With Gov. Kathy Hochul’s signature earlier this month, New York became the 10th state in the U.S. to prevent the sale of cosmetics that have been newly tested on animals. This represents just the latest gain in a worldwide movement to end cosmetics animal testing on animals.

Worldwide, we’re up to 42 national bans, and an additional 12 state bans in Brazil. Passage of these laws will not only prevent the cruel and unnecessary use of rabbits, guinea pigs, mice and rats to test cosmetic products and their ingredients, but foretells the imminent end of animal testing for cosmetics worldwide.

Aligned advances in science, public policy and corporate engagement signal a paradigm shift we’ve been confident would take hold. As non-animal technologies continue to advance, they can provide increasingly accurate predictions of human and environmental safety of cosmetics, chemicals, drugs and other products. They combine human cells, tissues and organs, 3D printing, microengineering technologies, robotics, computer models and other tools that are typically faster, less expensive and better at mimicking how the human body responds. That’s why we’re bringing together advocates, researchers, companies and governments from around the globe to work toward the common goal of ending animal tests and experiments in favor of more sophisticated and ethical methods. Beagles, bunnies and other animals don’t belong in laboratories—and we’re helping to create a future where they won’t have to be.

In 2022, with your help, we made great strides toward this global goal. As the year was coming to an end, as part of a U.S. federal spending bill, we secured $5 million within Food and Drug Administration’s budget specifically for nonanimal methods. And the U.S. District Court for the District of Maryland agreed with us that the National Institutes of Health cannot refuse to transfer federally owned chimps—who suffered years of invasive biomedical experiments—to sanctuary, where they deserve to retire.

More people than ever are aware that animals of all kinds are suffering in research and testing and want to join our fight to ensure that the future of science is both effective and humane. Here are a few highlights:

Thousands of beagles spared from suffering

This past summer, we were honored to lead a massive undertaking—removing 3,776 beagles from Envigo, a facility in Virginia that bred dogs to sell to animal laboratories. This historic mission was the result of a lawsuit filed by the U.S. Department of Justice that described shocking violations of the Animal Welfare Act at the facility.

Instead of continuing to suffer, the dogs removed from Envigo were ultimately adopted into loving homes, a process facilitated by our shelter and rescue partners around the country. Thousands of people welcomed Envigo beagles into their family, including Prince Harry and Meghan, Duchess of Sussex, and New Jersey Gov. Phil Murphy. The facility is now permanently closed.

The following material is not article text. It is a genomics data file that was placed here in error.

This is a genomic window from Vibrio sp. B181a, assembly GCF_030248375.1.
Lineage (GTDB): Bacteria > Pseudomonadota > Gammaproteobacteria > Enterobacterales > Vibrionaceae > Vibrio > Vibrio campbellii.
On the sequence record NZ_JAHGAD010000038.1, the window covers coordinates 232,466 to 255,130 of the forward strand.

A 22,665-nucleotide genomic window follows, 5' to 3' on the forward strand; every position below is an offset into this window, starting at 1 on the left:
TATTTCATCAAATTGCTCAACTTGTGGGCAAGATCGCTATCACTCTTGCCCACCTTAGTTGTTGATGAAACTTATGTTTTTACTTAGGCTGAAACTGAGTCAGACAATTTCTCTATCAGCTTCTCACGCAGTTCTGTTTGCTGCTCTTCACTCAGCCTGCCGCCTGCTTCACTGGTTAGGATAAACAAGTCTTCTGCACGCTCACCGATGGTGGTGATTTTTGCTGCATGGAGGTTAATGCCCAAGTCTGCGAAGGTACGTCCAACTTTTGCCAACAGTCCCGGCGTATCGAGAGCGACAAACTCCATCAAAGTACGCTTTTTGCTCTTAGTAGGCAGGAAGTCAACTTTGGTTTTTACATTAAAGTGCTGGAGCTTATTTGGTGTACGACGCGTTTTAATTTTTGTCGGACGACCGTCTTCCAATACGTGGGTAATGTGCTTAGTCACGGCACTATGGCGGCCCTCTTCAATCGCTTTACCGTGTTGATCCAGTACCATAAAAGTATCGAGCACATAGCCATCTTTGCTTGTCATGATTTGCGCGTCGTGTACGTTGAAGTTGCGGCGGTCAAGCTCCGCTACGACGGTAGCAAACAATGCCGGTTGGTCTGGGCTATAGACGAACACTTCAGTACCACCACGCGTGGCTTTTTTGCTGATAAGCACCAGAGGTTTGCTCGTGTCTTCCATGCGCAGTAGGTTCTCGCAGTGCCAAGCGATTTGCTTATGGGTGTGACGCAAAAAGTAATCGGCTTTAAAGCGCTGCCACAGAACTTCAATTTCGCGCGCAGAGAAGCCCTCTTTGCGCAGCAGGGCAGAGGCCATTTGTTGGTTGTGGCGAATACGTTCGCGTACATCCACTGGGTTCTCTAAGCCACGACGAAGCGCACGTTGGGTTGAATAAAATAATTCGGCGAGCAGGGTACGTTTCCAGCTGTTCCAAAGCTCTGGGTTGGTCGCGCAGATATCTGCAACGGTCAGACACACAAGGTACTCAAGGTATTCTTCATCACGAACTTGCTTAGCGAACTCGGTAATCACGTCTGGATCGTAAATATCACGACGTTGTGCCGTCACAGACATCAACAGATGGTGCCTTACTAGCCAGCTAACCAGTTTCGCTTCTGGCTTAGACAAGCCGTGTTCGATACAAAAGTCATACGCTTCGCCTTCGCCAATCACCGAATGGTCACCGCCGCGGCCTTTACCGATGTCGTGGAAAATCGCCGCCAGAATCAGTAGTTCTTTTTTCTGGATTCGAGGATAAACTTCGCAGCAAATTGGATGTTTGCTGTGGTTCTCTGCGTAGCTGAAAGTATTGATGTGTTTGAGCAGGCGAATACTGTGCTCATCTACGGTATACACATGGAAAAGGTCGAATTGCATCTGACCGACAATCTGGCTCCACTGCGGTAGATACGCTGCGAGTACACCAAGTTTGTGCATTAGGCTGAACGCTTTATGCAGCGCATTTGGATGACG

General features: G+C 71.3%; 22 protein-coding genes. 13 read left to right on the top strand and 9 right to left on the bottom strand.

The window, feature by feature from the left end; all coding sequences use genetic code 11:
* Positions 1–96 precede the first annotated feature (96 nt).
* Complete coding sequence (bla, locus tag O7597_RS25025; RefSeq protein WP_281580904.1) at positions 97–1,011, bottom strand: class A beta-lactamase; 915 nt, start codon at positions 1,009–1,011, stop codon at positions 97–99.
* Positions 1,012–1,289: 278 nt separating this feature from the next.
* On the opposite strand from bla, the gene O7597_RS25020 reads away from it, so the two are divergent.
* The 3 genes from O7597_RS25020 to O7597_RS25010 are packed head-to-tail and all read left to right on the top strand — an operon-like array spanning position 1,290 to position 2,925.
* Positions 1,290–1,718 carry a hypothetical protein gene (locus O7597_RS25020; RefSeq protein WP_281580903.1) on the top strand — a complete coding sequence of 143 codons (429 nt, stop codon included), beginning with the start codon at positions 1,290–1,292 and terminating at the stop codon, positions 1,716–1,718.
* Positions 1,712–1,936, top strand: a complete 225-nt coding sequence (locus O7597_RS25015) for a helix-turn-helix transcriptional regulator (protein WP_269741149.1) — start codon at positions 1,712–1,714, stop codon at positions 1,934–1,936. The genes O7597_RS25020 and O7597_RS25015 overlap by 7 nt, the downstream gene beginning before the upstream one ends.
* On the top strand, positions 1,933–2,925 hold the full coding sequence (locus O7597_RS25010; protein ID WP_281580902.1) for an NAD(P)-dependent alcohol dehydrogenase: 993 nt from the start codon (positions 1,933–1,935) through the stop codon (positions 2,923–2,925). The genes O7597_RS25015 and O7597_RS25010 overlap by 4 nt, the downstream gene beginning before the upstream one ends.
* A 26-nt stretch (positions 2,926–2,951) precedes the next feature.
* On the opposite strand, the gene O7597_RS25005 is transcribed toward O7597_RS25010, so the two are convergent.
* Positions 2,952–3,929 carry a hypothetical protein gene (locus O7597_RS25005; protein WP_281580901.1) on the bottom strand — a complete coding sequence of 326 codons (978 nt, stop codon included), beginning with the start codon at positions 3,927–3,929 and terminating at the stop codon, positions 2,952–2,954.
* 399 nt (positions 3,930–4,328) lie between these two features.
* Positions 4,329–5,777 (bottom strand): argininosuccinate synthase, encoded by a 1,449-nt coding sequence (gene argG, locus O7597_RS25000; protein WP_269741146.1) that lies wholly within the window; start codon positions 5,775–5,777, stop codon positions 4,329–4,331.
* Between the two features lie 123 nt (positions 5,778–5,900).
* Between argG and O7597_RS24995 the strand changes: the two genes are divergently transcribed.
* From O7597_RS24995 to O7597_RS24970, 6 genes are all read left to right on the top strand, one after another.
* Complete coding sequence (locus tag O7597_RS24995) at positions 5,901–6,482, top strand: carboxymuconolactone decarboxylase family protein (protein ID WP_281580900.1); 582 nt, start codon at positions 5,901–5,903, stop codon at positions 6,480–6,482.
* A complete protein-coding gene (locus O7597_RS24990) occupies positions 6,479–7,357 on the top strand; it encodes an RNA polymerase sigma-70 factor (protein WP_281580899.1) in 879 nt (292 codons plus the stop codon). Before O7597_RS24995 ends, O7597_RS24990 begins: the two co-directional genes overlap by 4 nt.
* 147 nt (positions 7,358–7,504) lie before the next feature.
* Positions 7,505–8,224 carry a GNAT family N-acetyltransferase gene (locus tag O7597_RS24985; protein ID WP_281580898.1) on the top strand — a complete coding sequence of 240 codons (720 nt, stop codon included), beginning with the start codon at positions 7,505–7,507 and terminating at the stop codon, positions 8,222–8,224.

Even before the beagles were removed, lawmakers in Virginia were so alarmed by the welfare violations at Envigo that they were motivated to pass five groundbreaking bills designed to protect dogs and cats at Virginia facilities that breed animals to sell to animal laboratories.

Exposing the realities of animal testing

We released a seven-month-long undercover investigation at a laboratory in Indiana owned by Inotiv (the parent company of Envigo) that carries out gruesome and often deadly tests on dogs, primates, pigs, mice and rats on behalf of other companies. The investigation documented with appalling clarity what animals in laboratories endure, raised greater public awareness and drew the serious attention of government officials.

More than 275,000 animal lovers, including celebrities Kim Basinger and Jennifer Aniston, urged the release of 80 beagle puppies being used in harmful tests at Envigo and scheduled to be killed afterward. Sadly, the fate of these dogs was never made public.

We filed a formal complaint with U.S. Department of Agriculture about possible Animal Welfare Act violations at Inotiv. A USDA inspection report later confirmed some of our findings.

Major wins at the state level

New York’s legislation is just the latest win at the state level for animals subjected to testing. In September, California became the first state in the nation to ban painful and unnecessary toxicity tests on dogs and cats for pesticides and food additives when the groundbreaking PET Act, which we supported, was signed into law.

And Massachusetts and Iowa joined 13 other states in giving dogs and cats in laboratories the chance to be adopted into loving homes after being used in experiments.

Before New York acted, Louisiana became the ninth state to pass legislation banning the sale of cosmetics tested on animals, joining Hawaii, Maine, Maryland, New Jersey, Virginia, California, Nevada and Illinois.

Safety without suffering